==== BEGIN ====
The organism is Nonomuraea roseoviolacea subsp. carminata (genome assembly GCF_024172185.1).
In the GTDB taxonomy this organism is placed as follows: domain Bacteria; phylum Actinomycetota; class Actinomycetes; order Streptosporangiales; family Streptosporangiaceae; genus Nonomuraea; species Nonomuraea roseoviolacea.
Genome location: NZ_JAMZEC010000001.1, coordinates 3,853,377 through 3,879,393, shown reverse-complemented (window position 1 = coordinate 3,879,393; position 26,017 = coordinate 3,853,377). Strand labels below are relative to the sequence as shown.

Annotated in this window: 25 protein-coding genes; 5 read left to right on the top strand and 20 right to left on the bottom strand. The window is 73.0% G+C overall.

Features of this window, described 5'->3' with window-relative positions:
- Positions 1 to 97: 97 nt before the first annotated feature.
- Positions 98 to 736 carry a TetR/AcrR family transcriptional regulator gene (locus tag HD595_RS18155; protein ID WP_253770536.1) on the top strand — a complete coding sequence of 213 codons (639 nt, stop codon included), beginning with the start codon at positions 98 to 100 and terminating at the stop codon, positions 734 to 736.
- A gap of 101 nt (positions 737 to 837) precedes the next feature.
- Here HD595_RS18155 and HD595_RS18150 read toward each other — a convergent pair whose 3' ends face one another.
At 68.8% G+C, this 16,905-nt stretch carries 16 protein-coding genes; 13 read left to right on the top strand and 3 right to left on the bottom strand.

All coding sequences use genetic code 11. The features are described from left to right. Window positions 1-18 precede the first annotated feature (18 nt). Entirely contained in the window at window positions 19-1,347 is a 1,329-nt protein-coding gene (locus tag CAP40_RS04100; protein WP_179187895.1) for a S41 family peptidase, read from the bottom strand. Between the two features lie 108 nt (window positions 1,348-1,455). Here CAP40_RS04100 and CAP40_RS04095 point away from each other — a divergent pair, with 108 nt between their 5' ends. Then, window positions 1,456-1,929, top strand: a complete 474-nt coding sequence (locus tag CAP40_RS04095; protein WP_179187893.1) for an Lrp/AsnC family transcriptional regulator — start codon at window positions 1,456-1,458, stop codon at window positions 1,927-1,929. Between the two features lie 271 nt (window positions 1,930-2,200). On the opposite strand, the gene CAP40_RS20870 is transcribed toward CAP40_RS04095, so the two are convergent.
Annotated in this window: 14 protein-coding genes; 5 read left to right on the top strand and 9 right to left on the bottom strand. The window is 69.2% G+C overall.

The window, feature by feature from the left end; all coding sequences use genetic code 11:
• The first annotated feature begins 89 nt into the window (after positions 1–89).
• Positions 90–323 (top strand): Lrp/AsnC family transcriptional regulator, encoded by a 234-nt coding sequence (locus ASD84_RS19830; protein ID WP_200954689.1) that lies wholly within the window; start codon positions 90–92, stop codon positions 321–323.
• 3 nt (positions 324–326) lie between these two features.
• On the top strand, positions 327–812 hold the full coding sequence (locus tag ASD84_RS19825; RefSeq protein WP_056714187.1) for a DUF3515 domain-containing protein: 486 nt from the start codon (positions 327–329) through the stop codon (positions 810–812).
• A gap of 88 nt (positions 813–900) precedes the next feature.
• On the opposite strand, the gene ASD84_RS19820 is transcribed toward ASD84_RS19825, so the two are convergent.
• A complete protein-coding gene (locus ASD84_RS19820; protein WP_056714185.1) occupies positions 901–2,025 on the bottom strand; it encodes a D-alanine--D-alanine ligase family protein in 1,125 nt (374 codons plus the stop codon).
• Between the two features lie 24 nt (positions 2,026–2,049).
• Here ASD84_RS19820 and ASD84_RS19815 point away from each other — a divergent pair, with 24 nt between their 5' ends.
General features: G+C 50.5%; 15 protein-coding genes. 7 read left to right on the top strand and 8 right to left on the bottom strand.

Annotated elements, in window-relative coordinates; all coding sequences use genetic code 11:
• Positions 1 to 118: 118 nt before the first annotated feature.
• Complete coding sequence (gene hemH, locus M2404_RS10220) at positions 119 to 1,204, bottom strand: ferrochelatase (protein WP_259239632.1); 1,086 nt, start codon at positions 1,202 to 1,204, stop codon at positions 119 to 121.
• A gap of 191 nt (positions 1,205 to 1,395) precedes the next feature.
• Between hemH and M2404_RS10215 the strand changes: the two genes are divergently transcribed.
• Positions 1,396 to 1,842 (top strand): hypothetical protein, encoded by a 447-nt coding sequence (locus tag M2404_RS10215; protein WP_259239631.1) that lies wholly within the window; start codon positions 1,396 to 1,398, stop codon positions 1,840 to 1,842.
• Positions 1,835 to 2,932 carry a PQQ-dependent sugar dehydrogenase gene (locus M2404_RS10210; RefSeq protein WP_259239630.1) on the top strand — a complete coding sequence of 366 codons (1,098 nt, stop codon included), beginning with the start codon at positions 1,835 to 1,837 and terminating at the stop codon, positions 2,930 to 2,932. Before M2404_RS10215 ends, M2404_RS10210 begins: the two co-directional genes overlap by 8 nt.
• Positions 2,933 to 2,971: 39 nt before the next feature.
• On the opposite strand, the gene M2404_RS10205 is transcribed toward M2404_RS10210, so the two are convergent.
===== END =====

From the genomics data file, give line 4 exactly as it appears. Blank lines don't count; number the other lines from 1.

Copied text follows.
Annotated in this window: 25 protein-coding genes; 5 read left to right on the top strand and 20 right to left on the bottom strand. The window is 73.0% G+C overall.